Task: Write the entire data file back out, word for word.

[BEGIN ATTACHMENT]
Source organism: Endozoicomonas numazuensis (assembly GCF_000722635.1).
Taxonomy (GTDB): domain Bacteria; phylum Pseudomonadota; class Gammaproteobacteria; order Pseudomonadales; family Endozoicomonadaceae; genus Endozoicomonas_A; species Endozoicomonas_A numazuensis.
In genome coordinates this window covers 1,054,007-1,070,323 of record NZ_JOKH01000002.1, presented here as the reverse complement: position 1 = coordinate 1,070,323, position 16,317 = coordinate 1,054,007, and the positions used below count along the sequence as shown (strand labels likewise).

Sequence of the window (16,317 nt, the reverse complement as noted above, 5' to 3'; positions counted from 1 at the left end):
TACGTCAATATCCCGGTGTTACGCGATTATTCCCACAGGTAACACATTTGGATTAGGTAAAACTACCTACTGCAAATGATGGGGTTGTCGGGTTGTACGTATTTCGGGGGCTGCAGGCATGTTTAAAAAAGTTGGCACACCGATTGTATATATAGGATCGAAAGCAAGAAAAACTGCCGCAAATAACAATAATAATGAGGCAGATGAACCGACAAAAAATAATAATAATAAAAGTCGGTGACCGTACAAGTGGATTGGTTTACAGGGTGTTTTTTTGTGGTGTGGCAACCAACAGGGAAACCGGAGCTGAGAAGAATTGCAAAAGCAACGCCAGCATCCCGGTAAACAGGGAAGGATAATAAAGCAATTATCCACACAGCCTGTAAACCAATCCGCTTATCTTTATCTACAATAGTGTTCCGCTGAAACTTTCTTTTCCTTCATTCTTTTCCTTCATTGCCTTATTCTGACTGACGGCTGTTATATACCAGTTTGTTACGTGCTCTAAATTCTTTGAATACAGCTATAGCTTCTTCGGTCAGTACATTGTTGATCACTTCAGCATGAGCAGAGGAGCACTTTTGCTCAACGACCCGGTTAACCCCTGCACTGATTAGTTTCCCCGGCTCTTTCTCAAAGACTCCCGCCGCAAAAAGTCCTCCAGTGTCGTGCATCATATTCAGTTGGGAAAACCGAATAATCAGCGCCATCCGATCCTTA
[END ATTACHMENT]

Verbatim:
Source organism: Endozoicomonas numazuensis (assembly GCF_000722635.1).
Taxonomy (GTDB): domain Bacteria; phylum Pseudomonadota; class Gammaproteobacteria; order Pseudomonadales; family Endozoicomonadaceae; genus Endozoicomonas_A; species Endozoicomonas_A numazuensis.
In genome coordinates this window covers 1,054,007-1,070,323 of record NZ_JOKH01000002.1, presented here as the reverse complement: position 1 = coordinate 1,070,323, position 16,317 = coordinate 1,054,007, and the positions used below count along the sequence as shown (strand labels likewise).

Sequence of the window (16,317 nt, the reverse complement as noted above, 5' to 3'; positions counted from 1 at the left end):
TACGTCAATATCCCGGTGTTACGCGATTATTCCCACAGGTAACACATTTGGATTAGGTAAAACTACCTACTGCAAATGATGGGGTTGTCGGGTTGTACGTATTTCGGGGGCTGCAGGCATGTTTAAAAAAGTTGGCACACCGATTGTATATATAGGATCGAAAGCAAGAAAAACTGCCGCAAATAACAATAATAATGAGGCAGATGAACCGACAAAAAATAATAATAATAAAAGTCGGTGACCGTACAAGTGGATTGGTTTACAGGGTGTTTTTTTGTGGTGTGGCAACCAACAGGGAAACCGGAGCTGAGAAGAATTGCAAAAGCAACGCCAGCATCCCGGTAAACAGGGAAGGATAATAAAGCAATTATCCACACAGCCTGTAAACCAATCCGCTTATCTTTATCTACAATAGTGTTCCGCTGAAACTTTCTTTTCCTTCATTCTTTTCCTTCATTGCCTTATTCTGACTGACGGCTGTTATATACCAGTTTGTTACGTGCTCTAAATTCTTTGAATACAGCTATAGCTTCTTCGGTCAGTACATTGTTGATCACTTCAGCATGAGCAGAGGAGCACTTTTGCTCAACGACCCGGTTAACCCCTGCACTGATTAGTTTCCCCGGCTCTTTCTCAAAGACTCCCGCCGCAAAAAGTCCTCCAGTGTCGTGCATCATATTCAGTTGGGAAAACCGAATAATCAGCGCCATCCGATCCTTA